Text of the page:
COP29 Needs To Reach Agreement On The New Collective Quantified Goal Of Climate Finance

The NCQG aims to mobilise financing to support the energy transition in developing countries


COP29 in Baku needs to reach an agreement on a new climate finance goal. The New Collective Quantified Goal (NCQG) will be an agreement between parties on climate finance post 2025.In 2009, developed countries agreed that by 2020, they would collectively mobilize $100 billion per year to support developing countries’ climate action. According to the OECD, this goal was met for the first time in 2022 — two years after the initial deadline.

This commitment, first made in 2009 in Copenhagen, was reaffirmed in 2015 as part of the Paris Agreement and covers the period from 2020 to 2025. The $100 billion goal is meant to be replaced with a “new collective quantified goal on climate finance” (NCQG) at the COP29 climate summit in Baku, Azerbaijan in November.

The new finance goal will channel greater funds toward urgently needed climate action in developing countries.The people in countries most vulnerable to climate change are facing widespread devastation from the world’s changing climate. Despite contributing the least to climate change and with limited resources to combat the crisis, climate-vulnerable nations in Africa, Latin America and the Caribbean, and Asia and the Pacific, are hit with the heaviest burdens: from cyclones in Bangladesh, to floods in Libya, to wildfires . As global temperatures continue to soar – May 2024 standing out as the hottest ever.
Climate extremes are poised to unleash even more havoc in Asia.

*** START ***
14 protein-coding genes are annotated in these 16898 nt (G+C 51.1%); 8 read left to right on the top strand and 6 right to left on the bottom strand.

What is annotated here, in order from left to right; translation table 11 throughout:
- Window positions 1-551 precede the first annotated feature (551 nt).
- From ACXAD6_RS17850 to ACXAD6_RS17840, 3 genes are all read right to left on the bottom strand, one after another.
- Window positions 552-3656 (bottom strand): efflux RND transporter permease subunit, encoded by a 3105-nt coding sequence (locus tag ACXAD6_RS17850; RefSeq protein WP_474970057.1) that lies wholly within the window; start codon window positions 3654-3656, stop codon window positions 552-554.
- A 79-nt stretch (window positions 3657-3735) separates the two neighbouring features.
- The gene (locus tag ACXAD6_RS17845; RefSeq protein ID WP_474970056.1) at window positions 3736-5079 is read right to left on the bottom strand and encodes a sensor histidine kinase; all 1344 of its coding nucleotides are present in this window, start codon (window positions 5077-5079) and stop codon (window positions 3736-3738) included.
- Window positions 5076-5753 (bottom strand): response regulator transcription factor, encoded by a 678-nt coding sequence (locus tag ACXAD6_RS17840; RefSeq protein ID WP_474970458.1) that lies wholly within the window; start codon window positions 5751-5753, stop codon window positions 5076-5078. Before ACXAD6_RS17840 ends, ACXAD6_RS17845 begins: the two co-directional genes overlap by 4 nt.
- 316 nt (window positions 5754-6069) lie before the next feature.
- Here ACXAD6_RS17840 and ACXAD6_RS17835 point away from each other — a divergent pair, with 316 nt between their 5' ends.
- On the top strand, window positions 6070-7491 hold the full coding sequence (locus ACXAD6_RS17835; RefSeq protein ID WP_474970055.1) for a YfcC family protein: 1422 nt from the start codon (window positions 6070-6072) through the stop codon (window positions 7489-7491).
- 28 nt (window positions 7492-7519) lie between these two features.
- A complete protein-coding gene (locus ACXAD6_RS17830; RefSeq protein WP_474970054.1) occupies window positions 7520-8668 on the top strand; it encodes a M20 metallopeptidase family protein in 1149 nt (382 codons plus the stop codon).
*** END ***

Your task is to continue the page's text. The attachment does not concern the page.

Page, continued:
However increasing financial support should enable developing countries to step up their climate ambitions in the next round of national climate plans (NDCs), which are due in 2025. By early 2025, countries are due to unveil new national climate commitments under the Paris Agreement, known as nationally determined contributions (NDCs). Yet NDCs to date fall well short of what’s needed to avert increasingly dangerous climate impacts and hold global temperature rise to 1.5 degrees C (2.7 degrees F).urrent commitments put the world on track for a catastrophic 2.5-2.9 degrees C (4.5 – 5.2 degrees F) of warming by 2100. Now most countries are aiming for net zero targets by 2050.

The NCQG aims to mobilise financing to support the energy transition in developing countries, and essentially provide clarity on the funding available for developing countries to implement their next National Climate Plans (NDCs) which are due by February 2025.

The writer of this article is Dr. Seema Javed, an environmentalist & a communications professional in the field of climate and energy

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